Debra Shore, commissioner for the Metropolitan Water Reclamation District of Greater Chicago, gives the keynote speech at the first annual breakfast. Photo courtesy of Oscar Einzig Photography.

If we are visible and excited about what we do, then we can capture the imaginations of young women and launch them into futures full of greatness. I asked attendees to consider ways to share their work in the water and wastewater sectors with other women:

  • Could they invite girls in an advanced chemistry or physics class at the local high school to shadow them for a day?
  • Could they produce videos showcasing women at utilities briefly talking about what they do?
  • Could they use World Water Day or World Toilet Day as opportunities to publish an op-ed or host a community event featuring their work in the water world?

I encouraged each of these women to write down one commitment for the next year that would introduce local young women to her work. I collected these pledges, written on postcards that each participant addressed to herself, and mailed them at the beginning of the year.

“I will reach out to a young water professional and introduce her to a circle of women leaders,” pledged Duyen Tran, director of Sustainable Operations at CH2M Hill (Englewood, Colo.) in Fayetteville, Ark.

“I’ll bring a woman into the wastewater plant as an apprentice,” pledged Jeanie Grandstaff, director of Hopewell (Va.) Water Renewal.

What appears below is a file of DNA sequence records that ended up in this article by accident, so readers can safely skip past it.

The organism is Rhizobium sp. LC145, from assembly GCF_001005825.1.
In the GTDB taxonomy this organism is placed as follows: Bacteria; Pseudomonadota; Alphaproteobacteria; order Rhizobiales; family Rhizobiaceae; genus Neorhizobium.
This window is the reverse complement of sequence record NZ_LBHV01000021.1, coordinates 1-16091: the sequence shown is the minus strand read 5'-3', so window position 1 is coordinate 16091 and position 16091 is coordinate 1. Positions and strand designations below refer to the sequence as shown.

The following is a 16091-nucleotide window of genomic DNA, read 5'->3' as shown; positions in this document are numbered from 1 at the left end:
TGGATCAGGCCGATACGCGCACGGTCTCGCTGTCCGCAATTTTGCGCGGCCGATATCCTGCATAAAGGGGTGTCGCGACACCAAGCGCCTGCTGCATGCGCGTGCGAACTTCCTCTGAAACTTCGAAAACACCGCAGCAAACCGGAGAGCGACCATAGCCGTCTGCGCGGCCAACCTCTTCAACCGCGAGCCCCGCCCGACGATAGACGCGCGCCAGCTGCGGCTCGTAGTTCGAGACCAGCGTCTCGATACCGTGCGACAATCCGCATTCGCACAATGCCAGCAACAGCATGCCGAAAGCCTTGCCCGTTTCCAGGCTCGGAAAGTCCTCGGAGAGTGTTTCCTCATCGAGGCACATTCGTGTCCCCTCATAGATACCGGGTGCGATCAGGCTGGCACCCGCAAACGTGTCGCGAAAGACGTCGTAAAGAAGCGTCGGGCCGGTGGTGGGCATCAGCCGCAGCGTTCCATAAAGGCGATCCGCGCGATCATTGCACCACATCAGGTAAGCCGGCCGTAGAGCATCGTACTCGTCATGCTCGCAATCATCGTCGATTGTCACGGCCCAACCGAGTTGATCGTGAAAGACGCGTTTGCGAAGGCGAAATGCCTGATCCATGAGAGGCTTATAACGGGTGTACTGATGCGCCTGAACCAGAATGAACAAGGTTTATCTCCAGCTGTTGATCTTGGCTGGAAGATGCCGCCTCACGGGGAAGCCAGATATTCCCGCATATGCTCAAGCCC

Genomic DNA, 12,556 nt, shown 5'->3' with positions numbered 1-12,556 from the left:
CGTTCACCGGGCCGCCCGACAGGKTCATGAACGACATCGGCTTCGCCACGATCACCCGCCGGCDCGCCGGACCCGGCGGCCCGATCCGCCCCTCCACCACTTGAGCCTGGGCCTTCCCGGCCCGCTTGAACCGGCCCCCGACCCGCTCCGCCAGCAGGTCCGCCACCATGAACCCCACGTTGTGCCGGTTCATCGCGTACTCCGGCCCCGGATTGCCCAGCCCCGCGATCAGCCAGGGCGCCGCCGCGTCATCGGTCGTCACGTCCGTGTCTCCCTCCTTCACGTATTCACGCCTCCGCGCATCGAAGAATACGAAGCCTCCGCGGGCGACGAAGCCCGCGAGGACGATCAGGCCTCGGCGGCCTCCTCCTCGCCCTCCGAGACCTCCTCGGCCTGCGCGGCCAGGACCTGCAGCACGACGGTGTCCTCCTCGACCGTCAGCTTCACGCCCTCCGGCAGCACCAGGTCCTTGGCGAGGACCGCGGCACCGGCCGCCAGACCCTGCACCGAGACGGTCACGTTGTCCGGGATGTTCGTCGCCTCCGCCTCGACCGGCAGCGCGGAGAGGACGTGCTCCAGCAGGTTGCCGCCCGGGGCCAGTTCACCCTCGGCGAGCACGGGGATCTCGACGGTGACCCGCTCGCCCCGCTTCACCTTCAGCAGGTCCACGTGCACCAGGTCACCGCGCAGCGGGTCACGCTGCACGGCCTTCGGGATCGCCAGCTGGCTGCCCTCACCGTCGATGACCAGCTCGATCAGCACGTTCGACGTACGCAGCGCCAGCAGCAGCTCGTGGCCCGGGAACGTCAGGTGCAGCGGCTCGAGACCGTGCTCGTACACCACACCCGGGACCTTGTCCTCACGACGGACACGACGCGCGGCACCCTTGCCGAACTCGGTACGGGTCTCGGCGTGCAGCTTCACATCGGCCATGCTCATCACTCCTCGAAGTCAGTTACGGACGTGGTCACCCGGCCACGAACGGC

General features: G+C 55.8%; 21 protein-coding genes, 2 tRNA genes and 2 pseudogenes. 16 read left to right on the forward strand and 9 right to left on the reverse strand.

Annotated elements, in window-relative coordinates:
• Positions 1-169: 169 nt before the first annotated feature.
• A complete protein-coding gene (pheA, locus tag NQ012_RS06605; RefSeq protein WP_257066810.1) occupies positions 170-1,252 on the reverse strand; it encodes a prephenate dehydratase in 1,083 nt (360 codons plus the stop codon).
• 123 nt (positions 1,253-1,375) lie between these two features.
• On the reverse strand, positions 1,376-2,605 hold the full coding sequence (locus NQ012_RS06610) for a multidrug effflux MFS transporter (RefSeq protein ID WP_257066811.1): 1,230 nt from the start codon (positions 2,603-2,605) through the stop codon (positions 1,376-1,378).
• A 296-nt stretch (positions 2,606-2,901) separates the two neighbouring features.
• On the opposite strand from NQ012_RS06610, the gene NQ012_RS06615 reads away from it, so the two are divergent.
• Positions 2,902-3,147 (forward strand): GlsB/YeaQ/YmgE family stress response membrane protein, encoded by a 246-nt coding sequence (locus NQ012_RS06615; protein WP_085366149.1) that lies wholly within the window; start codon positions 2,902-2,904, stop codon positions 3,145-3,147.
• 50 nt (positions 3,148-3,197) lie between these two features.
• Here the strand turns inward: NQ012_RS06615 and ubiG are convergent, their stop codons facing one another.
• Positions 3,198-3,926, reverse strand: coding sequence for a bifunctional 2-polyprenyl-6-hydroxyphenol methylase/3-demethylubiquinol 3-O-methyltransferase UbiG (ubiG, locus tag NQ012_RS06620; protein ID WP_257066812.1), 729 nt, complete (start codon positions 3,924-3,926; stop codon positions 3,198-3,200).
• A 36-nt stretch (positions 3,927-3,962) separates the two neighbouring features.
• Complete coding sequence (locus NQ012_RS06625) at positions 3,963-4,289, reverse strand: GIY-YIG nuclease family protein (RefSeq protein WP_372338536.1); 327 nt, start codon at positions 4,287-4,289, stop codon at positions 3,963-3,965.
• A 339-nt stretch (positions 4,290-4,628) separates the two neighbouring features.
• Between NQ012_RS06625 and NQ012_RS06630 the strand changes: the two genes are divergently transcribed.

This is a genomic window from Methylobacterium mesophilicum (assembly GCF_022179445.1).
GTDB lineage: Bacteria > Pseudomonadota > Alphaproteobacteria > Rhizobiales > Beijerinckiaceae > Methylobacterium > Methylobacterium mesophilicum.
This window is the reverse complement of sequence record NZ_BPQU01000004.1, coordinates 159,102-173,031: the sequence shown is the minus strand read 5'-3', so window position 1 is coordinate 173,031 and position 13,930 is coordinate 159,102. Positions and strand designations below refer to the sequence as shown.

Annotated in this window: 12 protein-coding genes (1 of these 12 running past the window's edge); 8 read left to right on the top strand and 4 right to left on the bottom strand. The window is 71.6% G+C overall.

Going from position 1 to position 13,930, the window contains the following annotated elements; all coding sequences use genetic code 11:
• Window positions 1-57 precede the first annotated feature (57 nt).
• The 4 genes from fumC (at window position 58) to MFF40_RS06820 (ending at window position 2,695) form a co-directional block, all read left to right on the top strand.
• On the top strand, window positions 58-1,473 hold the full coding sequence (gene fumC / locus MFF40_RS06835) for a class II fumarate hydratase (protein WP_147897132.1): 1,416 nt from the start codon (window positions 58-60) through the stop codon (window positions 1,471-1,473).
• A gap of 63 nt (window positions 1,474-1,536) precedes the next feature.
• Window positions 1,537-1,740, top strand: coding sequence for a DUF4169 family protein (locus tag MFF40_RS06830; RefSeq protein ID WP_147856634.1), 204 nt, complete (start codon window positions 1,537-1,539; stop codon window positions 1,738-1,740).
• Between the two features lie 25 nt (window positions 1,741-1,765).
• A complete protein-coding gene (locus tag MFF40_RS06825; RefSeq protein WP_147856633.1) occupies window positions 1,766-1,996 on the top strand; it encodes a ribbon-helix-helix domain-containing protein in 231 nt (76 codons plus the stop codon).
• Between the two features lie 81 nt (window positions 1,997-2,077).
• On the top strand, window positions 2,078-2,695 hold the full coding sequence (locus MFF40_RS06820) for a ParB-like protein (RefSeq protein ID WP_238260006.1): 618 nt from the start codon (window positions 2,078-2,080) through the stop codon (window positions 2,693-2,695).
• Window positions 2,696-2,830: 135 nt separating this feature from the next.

“I will reach out to every intern I know and help guide her in finding a permanent position,” pledged Marisa Tricas from WEF.

“I’ll work towards forming a Women in Water group for India chapters of [the American Water Works Association (Denver)],” pledged Nandita Ahuja, assistant engineer at Hazen and Sawyer (New York), in Hollywood, Fla.

Attendees listened to speakers and participated in facilitated table discussions during the breakfast. Photo courtesy of Oscar & Associates.

Attendees listened to speakers and participated in facilitated table discussions during the breakfast. Photo courtesy of Oscar & Associates.

I am pleased to report that many pledges have been fulfilled. But the year is not over yet, and the most important thing is not what happened in 2015, but what women of water do every day for the rest of our careers and the rest of our lives.

When the women of water reconvene at WEFTEC 2016 in New Orleans during another breakfast on Sept. 28, I hope that one of the topics of conversation will be how we can become even more visible in the future.  And I hope that we can again turn talk into action when everyone returns home.

Read more about the WEFTEC 2015 breakfast in the WE&T article “Women in Water at WEFTEC: Networking breakfast delivers inspirational messages.” Stay tuned to WEF’s publications for more information about the WEFTEC 2016 Women in Water Breakfast.

— Debra Shore, WEFTEC 2015 Keynote Speaker